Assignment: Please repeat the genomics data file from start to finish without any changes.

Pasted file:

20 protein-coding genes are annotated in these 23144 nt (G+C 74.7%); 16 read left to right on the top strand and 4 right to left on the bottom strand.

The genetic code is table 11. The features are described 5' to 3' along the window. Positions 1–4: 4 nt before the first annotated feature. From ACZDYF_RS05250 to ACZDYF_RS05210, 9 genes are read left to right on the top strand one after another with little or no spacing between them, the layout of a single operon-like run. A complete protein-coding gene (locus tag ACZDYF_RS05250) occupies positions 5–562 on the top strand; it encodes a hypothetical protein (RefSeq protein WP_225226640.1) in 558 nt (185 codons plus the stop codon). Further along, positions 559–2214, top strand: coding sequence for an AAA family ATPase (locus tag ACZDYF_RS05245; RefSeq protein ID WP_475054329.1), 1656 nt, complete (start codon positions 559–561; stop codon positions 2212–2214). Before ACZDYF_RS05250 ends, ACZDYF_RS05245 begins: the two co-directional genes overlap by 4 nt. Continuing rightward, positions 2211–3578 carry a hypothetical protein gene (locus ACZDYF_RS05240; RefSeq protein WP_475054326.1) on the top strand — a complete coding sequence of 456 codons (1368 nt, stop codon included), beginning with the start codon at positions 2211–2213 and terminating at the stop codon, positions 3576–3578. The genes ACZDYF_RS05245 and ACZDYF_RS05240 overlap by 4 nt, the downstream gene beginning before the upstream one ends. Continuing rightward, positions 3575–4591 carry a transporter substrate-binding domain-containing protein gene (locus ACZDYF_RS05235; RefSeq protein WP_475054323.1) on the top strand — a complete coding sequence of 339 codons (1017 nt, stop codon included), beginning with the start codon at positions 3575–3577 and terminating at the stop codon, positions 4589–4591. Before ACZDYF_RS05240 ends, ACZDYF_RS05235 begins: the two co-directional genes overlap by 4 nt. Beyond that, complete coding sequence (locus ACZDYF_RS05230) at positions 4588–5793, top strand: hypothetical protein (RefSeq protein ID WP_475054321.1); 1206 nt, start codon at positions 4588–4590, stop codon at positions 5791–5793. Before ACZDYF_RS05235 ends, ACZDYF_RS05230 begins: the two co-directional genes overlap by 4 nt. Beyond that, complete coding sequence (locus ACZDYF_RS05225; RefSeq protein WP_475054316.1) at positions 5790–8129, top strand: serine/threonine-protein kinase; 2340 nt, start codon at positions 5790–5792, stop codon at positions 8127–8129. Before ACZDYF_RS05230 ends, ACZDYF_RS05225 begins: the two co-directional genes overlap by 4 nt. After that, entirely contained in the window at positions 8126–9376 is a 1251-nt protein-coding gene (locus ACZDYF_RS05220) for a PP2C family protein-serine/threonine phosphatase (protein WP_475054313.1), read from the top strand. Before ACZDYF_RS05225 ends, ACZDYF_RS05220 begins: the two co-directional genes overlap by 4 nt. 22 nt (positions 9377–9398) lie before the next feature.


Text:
20 protein-coding genes are annotated in these 23144 nt (G+C 74.7%); 16 read left to right on the top strand and 4 right to left on the bottom strand.

The genetic code is table 11. The features are described 5' to 3' along the window. Positions 1–4: 4 nt before the first annotated feature. From ACZDYF_RS05250 to ACZDYF_RS05210, 9 genes are read left to right on the top strand one after another with little or no spacing between them, the layout of a single operon-like run. A complete protein-coding gene (locus tag ACZDYF_RS05250) occupies positions 5–562 on the top strand; it encodes a hypothetical protein (RefSeq protein WP_225226640.1) in 558 nt (185 codons plus the stop codon). Further along, positions 559–2214, top strand: coding sequence for an AAA family ATPase (locus tag ACZDYF_RS05245; RefSeq protein ID WP_475054329.1), 1656 nt, complete (start codon positions 559–561; stop codon positions 2212–2214). Before ACZDYF_RS05250 ends, ACZDYF_RS05245 begins: the two co-directional genes overlap by 4 nt. Continuing rightward, positions 2211–3578 carry a hypothetical protein gene (locus ACZDYF_RS05240; RefSeq protein WP_475054326.1) on the top strand — a complete coding sequence of 456 codons (1368 nt, stop codon included), beginning with the start codon at positions 2211–2213 and terminating at the stop codon, positions 3576–3578. The genes ACZDYF_RS05245 and ACZDYF_RS05240 overlap by 4 nt, the downstream gene beginning before the upstream one ends. Continuing rightward, positions 3575–4591 carry a transporter substrate-binding domain-containing protein gene (locus ACZDYF_RS05235; RefSeq protein WP_475054323.1) on the top strand — a complete coding sequence of 339 codons (1017 nt, stop codon included), beginning with the start codon at positions 3575–3577 and terminating at the stop codon, positions 4589–4591. Before ACZDYF_RS05240 ends, ACZDYF_RS05235 begins: the two co-directional genes overlap by 4 nt. Beyond that, complete coding sequence (locus ACZDYF_RS05230) at positions 4588–5793, top strand: hypothetical protein (RefSeq protein ID WP_475054321.1); 1206 nt, start codon at positions 4588–4590, stop codon at positions 5791–5793. Before ACZDYF_RS05235 ends, ACZDYF_RS05230 begins: the two co-directional genes overlap by 4 nt. Beyond that, complete coding sequence (locus ACZDYF_RS05225; RefSeq protein WP_475054316.1) at positions 5790–8129, top strand: serine/threonine-protein kinase; 2340 nt, start codon at positions 5790–5792, stop codon at positions 8127–8129. Before ACZDYF_RS05230 ends, ACZDYF_RS05225 begins: the two co-directional genes overlap by 4 nt. After that, entirely contained in the window at positions 8126–9376 is a 1251-nt protein-coding gene (locus ACZDYF_RS05220) for a PP2C family protein-serine/threonine phosphatase (protein WP_475054313.1), read from the top strand. Before ACZDYF_RS05225 ends, ACZDYF_RS05220 begins: the two co-directional genes overlap by 4 nt. 22 nt (positions 9377–9398) lie before the next feature.